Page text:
Thursday, July 6, 2017

George M. Cohan's movies

Independence Day wouldn't be the same without Yankee Doodle Dandy (1942).  Fortunately, Turner Classic Movies seems to agree.  James Cagney might well be inextricably linked to George M. Cohan, to the extent that Cohan's career in theatre far outstrips his handful of film appearances.  Cohan did, however, make a few movies.

His first, Broadway Jones (1917) transferred his stage persona to screen, though a silent film is obviously not the best showcase for a musical star.  It was based on his stage show and filmed by his own company, Cohan Feature Films Company.

His play Seven Keys to Baldpate (1917) was his next try at films.  Hedda Hopper was his co-star.  This and his next film were produced by Famous Players.  That was Hit-the-Trail Holliday (1918), a comedy about a temperance crusade --  before Prohibition.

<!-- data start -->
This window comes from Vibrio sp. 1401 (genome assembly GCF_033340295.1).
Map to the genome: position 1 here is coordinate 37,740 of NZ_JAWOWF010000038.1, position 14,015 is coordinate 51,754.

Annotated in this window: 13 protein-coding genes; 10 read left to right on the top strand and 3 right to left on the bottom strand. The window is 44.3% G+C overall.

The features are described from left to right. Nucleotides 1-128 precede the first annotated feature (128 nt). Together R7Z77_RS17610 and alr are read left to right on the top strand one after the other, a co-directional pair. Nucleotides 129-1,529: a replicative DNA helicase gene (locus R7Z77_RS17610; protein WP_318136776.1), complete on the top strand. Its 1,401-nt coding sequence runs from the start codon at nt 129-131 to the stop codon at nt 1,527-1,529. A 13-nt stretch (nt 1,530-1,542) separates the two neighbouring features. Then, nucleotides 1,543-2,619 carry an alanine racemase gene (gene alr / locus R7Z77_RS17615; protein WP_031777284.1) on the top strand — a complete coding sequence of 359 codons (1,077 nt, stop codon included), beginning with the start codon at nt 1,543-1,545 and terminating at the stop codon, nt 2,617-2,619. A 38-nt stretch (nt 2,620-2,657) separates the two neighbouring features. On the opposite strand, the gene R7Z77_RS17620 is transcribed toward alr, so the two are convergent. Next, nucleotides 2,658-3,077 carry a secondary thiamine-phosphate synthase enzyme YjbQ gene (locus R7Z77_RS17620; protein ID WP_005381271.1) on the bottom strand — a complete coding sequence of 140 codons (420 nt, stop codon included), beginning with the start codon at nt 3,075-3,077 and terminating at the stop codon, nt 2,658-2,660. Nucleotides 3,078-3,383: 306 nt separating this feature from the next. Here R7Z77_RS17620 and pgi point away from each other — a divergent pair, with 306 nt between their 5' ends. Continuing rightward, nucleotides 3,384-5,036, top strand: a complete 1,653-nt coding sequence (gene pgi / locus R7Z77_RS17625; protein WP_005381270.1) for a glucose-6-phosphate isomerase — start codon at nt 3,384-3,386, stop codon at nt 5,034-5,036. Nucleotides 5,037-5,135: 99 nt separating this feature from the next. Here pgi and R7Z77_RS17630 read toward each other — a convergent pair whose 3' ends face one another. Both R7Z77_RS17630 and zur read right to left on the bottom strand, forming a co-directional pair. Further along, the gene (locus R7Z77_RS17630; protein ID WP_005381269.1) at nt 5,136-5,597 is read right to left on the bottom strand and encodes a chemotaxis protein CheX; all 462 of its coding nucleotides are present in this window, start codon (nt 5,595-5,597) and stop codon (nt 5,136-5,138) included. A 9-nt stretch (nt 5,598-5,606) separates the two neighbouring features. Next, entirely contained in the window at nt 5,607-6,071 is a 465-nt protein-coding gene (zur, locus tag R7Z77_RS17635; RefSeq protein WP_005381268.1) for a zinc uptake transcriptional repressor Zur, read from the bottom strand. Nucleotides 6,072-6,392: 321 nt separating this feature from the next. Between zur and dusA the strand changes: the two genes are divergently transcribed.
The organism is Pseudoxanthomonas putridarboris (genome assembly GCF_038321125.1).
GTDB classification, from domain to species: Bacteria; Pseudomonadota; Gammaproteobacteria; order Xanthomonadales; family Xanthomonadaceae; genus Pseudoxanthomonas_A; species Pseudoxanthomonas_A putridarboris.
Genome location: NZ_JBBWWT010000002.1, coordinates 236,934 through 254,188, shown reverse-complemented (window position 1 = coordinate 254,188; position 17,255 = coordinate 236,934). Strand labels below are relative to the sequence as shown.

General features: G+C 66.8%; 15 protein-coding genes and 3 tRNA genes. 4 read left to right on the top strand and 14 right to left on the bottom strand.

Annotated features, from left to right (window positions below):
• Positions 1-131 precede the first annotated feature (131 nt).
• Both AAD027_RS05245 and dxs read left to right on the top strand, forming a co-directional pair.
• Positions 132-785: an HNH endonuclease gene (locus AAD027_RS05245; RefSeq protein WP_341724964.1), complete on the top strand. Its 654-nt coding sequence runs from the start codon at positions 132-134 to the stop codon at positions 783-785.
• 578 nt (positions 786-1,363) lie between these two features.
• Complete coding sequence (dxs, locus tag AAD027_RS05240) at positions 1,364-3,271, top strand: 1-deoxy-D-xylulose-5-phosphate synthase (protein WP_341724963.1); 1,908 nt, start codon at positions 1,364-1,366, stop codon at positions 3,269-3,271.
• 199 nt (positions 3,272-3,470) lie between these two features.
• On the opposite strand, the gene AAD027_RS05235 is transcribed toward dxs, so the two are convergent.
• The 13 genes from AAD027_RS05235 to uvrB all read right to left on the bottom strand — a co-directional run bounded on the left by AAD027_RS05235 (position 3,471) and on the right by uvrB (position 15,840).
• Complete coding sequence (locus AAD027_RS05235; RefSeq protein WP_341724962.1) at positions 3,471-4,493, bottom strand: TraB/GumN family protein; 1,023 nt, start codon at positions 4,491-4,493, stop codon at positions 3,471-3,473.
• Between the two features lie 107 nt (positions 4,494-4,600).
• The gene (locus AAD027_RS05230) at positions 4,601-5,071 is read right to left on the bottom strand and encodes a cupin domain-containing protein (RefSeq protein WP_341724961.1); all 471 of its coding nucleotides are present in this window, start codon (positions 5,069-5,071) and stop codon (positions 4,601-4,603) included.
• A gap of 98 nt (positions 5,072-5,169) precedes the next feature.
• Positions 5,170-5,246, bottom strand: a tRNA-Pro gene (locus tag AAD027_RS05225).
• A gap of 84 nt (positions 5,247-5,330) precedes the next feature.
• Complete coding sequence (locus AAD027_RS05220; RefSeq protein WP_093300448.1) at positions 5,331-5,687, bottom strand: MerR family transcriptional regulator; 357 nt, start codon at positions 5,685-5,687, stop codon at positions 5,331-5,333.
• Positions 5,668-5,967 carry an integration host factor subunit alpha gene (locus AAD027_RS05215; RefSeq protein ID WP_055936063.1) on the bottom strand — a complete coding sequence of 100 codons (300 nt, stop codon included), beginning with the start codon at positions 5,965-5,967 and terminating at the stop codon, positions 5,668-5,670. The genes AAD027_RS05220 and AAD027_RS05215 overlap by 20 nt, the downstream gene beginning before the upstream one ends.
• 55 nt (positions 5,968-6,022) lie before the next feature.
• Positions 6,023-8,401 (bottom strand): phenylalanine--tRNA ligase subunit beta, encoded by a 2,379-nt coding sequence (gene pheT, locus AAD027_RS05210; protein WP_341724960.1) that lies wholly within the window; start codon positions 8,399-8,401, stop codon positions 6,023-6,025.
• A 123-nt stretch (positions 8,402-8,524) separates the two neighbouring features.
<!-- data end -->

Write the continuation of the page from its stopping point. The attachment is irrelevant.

The Phantom President (1932) is interesting for its election year subject, and especially that his co-star was Claudette Colbert and Jimmy Durante.  This was produced by Paramount.  Have a look at a clip here.

Gambling (1934) was George M.'s last movie, for Fox this time.  Films were not his forte -- like some stage actors, he preferred the live audience reaction -- but his prodigious theatre career is remembered mainly by Cagney's movie about him. 

photo by JT Lynch

The statue on Broadway is, like Cohan himself, larger than life.
photo by JT Lynch


Caftan Woman said...

Fascinating fellow. Interesting post. The Phantom President is the only one of the films I have seen. How I would have loved to have seen Cohan on stage in Ah, Wilderness!

Jacqueline T. Lynch said...

I still can't believe he appeared with Claudette Colbert in THE PHANTOM PRESIDENT. It would be something to see films of his stage performances, at least.

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